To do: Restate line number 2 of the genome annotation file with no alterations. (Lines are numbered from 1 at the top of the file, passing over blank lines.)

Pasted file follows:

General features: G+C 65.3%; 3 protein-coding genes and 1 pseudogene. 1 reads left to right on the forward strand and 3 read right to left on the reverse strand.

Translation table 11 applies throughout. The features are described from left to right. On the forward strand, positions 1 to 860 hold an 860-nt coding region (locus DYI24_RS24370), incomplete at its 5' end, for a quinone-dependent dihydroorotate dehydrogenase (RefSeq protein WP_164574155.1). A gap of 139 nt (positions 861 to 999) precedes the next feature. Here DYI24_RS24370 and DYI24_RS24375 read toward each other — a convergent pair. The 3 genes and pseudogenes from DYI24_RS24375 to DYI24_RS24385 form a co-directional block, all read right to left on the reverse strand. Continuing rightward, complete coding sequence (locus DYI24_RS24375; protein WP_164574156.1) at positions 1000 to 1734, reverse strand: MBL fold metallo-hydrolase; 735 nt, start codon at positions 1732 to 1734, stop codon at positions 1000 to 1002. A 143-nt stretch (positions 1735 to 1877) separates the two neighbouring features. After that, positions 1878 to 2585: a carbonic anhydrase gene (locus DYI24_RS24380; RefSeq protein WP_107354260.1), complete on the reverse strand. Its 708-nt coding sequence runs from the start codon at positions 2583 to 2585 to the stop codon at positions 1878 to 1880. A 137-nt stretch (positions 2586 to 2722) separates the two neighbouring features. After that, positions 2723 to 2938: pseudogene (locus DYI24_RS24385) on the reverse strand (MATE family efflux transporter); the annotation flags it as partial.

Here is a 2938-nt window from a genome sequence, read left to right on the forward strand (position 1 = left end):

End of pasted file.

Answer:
Translation table 11 applies throughout. The features are described from left to right. On the forward strand, positions 1 to 860 hold an 860-nt coding region (locus DYI24_RS24370), incomplete at its 5' end, for a quinone-dependent dihydroorotate dehydrogenase (RefSeq protein WP_164574155.1). A gap of 139 nt (positions 861 to 999) precedes the next feature. Here DYI24_RS24370 and DYI24_RS24375 read toward each other — a convergent pair. The 3 genes and pseudogenes from DYI24_RS24375 to DYI24_RS24385 form a co-directional block, all read right to left on the reverse strand. Continuing rightward, complete coding sequence (locus DYI24_RS24375; protein WP_164574156.1) at positions 1000 to 1734, reverse strand: MBL fold metallo-hydrolase; 735 nt, start codon at positions 1732 to 1734, stop codon at positions 1000 to 1002. A 143-nt stretch (positions 1735 to 1877) separates the two neighbouring features. After that, positions 1878 to 2585: a carbonic anhydrase gene (locus DYI24_RS24380; RefSeq protein WP_107354260.1), complete on the reverse strand. Its 708-nt coding sequence runs from the start codon at positions 2583 to 2585 to the stop codon at positions 1878 to 1880. A 137-nt stretch (positions 2586 to 2722) separates the two neighbouring features. After that, positions 2723 to 2938: pseudogene (locus DYI24_RS24385) on the reverse strand (MATE family efflux transporter); the annotation flags it as partial.